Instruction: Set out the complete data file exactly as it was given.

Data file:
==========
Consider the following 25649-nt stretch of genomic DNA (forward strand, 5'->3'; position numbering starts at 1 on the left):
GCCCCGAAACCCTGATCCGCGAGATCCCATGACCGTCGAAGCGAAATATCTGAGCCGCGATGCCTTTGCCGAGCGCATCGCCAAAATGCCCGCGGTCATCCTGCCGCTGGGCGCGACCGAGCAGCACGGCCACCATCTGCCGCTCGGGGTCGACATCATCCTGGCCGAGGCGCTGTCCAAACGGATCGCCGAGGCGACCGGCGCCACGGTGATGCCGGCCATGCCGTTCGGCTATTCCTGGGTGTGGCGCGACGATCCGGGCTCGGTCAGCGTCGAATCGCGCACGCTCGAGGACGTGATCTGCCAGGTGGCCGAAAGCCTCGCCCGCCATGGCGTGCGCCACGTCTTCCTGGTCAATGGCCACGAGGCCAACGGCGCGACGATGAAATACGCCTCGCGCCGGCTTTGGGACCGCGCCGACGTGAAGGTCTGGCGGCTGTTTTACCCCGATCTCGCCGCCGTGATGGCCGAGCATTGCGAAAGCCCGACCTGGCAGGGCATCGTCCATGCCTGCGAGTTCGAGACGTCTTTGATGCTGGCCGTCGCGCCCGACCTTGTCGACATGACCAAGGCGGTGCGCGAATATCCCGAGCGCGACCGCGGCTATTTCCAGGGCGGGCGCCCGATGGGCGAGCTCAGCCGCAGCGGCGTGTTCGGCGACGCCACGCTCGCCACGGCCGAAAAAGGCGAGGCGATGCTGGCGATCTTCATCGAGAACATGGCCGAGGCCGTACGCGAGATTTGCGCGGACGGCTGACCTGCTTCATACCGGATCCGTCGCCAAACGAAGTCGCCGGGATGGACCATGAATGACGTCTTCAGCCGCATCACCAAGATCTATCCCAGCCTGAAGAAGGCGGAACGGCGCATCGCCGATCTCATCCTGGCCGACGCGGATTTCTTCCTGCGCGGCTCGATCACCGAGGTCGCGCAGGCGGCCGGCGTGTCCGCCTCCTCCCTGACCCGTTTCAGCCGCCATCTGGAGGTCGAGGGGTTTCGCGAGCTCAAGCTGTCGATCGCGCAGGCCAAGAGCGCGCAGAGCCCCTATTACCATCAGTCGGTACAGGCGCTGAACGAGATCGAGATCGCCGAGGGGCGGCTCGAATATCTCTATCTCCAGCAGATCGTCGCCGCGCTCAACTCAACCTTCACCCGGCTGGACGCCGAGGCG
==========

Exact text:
Consider the following 25649-nt stretch of genomic DNA (forward strand, 5'->3'; position numbering starts at 1 on the left):
GCCCCGAAACCCTGATCCGCGAGATCCCATGACCGTCGAAGCGAAATATCTGAGCCGCGATGCCTTTGCCGAGCGCATCGCCAAAATGCCCGCGGTCATCCTGCCGCTGGGCGCGACCGAGCAGCACGGCCACCATCTGCCGCTCGGGGTCGACATCATCCTGGCCGAGGCGCTGTCCAAACGGATCGCCGAGGCGACCGGCGCCACGGTGATGCCGGCCATGCCGTTCGGCTATTCCTGGGTGTGGCGCGACGATCCGGGCTCGGTCAGCGTCGAATCGCGCACGCTCGAGGACGTGATCTGCCAGGTGGCCGAAAGCCTCGCCCGCCATGGCGTGCGCCACGTCTTCCTGGTCAATGGCCACGAGGCCAACGGCGCGACGATGAAATACGCCTCGCGCCGGCTTTGGGACCGCGCCGACGTGAAGGTCTGGCGGCTGTTTTACCCCGATCTCGCCGCCGTGATGGCCGAGCATTGCGAAAGCCCGACCTGGCAGGGCATCGTCCATGCCTGCGAGTTCGAGACGTCTTTGATGCTGGCCGTCGCGCCCGACCTTGTCGACATGACCAAGGCGGTGCGCGAATATCCCGAGCGCGACCGCGGCTATTTCCAGGGCGGGCGCCCGATGGGCGAGCTCAGCCGCAGCGGCGTGTTCGGCGACGCCACGCTCGCCACGGCCGAAAAAGGCGAGGCGATGCTGGCGATCTTCATCGAGAACATGGCCGAGGCCGTACGCGAGATTTGCGCGGACGGCTGACCTGCTTCATACCGGATCCGTCGCCAAACGAAGTCGCCGGGATGGACCATGAATGACGTCTTCAGCCGCATCACCAAGATCTATCCCAGCCTGAAGAAGGCGGAACGGCGCATCGCCGATCTCATCCTGGCCGACGCGGATTTCTTCCTGCGCGGCTCGATCACCGAGGTCGCGCAGGCGGCCGGCGTGTCCGCCTCCTCCCTGACCCGTTTCAGCCGCCATCTGGAGGTCGAGGGGTTTCGCGAGCTCAAGCTGTCGATCGCGCAGGCCAAGAGCGCGCAGAGCCCCTATTACCATCAGTCGGTACAGGCGCTGAACGAGATCGAGATCGCCGAGGGGCGGCTCGAATATCTCTATCTCCAGCAGATCGTCGCCGCGCTCAACTCAACCTTCACCCGGCTGGACGCCGAGGCG